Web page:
So, to end this blog, I’d like to use a pretty simple, yet powerful line from their show:

“Ready. Go!”

Monday, January 2, 2012

...in 2011

With every New Year there’s a new beginning. It’s a time for reflection. Reflections on the things we did or didn’t do, the promises we made or didn’t keep, and more importantly reflections of lessons we learned to make us better.

It’s common to see in television sitcoms an episode that highlights memorable moments and characters, probably to celebrate its first 100 episodes. This blog is my flashback to the 170 lessons I learned in 2011.


The Ten Things I Learned in 2011

1. I learned to start small like Gandhi did.
Gandhi is best known for his nonviolent movement in India against the early British rule. However, his story began in South Africa as he fought for Indian rights before taking on the task of representing his people in his native land – a fight that lasted 30 years. Doing great things takes time and practice. Starting small allows you to master the skills you need before moving on to bigger and more complicated projects.   

2. I learned the importance and value of diversity by watching Sesame Street
From its early start, the popular TV show has been home to many characters beyond your commonly known puppets. Its cast of Hispanics, African Americans, Seniors and more is an example of an inclusive workplace that excels because of the diversity it has. Having a diverse work place will allow you to better connect with the continually changing audience and potentially be in business as long Big Bird and friends have.

3. I learned to turn a weakness into a strength from watching Rocky Balboa’s fights
Rocky is the story of a Philadelphia boxer with a will to win, but beating the champion Apollo Creed wouldn’t be easy for this underdog fighter. The "Italian Stallion", who was known as a left-hand fighter, trained day and night his right arm to throw his opponent off and knock him out in Rocky II. Developing your weaknesses is what sets you aside from other fighters and gets you the championship title.

4. I learned to see things through a different lens while practicing Photography
Get a fancy camera that switches lenses and you’ll see things completely different with every change. Scenes can go from far to close, from narrow to wide, from unfocused to crystal clear. Take a minute to look at things differently and see them from a different perspective, you might get a better view and a more breathtaking result.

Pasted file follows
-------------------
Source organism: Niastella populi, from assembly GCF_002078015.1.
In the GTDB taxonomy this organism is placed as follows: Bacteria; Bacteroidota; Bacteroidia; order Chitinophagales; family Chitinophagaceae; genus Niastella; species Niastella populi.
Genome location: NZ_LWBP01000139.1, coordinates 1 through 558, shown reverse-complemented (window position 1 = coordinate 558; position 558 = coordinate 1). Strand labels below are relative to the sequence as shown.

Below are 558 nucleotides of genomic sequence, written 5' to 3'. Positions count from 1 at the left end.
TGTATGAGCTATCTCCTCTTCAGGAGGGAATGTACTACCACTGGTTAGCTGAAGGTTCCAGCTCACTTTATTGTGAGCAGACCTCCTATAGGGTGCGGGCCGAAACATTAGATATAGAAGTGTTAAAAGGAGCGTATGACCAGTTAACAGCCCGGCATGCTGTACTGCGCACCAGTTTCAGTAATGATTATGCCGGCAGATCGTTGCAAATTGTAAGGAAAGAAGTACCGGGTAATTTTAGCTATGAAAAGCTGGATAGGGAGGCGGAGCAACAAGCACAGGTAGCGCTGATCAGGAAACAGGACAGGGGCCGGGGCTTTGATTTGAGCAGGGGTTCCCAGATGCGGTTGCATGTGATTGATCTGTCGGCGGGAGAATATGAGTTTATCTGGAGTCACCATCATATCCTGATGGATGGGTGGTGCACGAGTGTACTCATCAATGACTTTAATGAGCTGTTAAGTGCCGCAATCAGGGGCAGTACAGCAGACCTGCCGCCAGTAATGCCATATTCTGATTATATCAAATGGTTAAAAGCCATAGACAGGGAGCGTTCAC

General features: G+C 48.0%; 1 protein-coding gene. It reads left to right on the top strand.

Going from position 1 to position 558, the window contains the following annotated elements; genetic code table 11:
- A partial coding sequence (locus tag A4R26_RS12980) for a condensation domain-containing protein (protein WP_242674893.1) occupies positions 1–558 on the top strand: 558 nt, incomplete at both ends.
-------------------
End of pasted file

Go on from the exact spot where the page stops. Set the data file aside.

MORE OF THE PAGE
5. I learned to reconsider my every move by playing Poker Texas Hold’em
In this form of Poker, you get multiple chances to reconsider your game, the more common ones are three cards dealt referred to as The Flop, The Turn, and The River. With every turn of the card your chances change, so you take a minute to revisit what you want to do next. In business life, it’s hard to take a step back and look at your bets but you could be cutting your losses (or gains) short if you don’t reconsider your every move.

6. I learned to keep things simple like Steve Jobs’s Ipod.
The death of Steve Jobs was felt around the world - the same one he changed multiple times during his life. During an early trip to India, while pursuing spiritual enlightenment, he came up with the principles later found it many of his products: keeping things simple. We tend to believe that adding makes our work stronger which in turn creates a habit to complicate our emails, our presentation, our work loads, and ultimately our life. Take control back by keeping thing simple. You, your family, and your consumers will appreciate it.     

7. I learned to do things differently from Sam Walton and his ideas behind Walmart
The basic idea of doing things differently led an Arkansas entrepreneur to create today’s largest company in the world: Walmart. From putting an ice cream machine outside his first shop to pioneering the lowest prices through distribution efficiencies across America, Sam Walton left this idea behind along with his business principals and memoir. To be different, you need to think and act differently.   

8. I learned to correct my mistakes by watching the Death Star blow up twice on Star Wars
The Star Wars Empire (bad guys) created the most powerful war weapon in the Galaxy called the Death Star. Long story short, the good guys blow it up in the 1975 film and years later, after the Empire rebuilds it, they do it again pretty much because it had the same flaw: a hole (different in size) that gave access to shots that started an explosive chain reaction. Look at your mistakes and fix them before they make you vulnerable to others. 

9. I learned that we can all be Superheroes
Every summer brings a new wave of superheroes to the movie screen. This was the year of Green Lantern and Thor, and next year we’ll be reliving the stories of Spiderman and Batman again. The interesting lesson behind these stories is their different backgrounds -sometimes human and sometines not - and that despite their differences they all became heroes. In your business, in your community, in your home, so can you.

10. I learned the importance of making people feel special from my most Memorable Bosses.  
The bosses that had the most impact on my career were those that genuinely cared and made me feel special. I keep very vivid memories of those people because they went above and beyond their job to show they were committed to developing me professionally. Treat your employees and/or peers with respect and go beyond your daily duties to make everyone feel exceptionally well.

As the year ends, I look back to all the lessons I learned beyond just these ten and I hope that, with more than 3000 page views, someone out there is learning with me.

May the New Year bring everyone the lessons they need to become better employees, betters managers, and ultimately better people.

Happy New Year.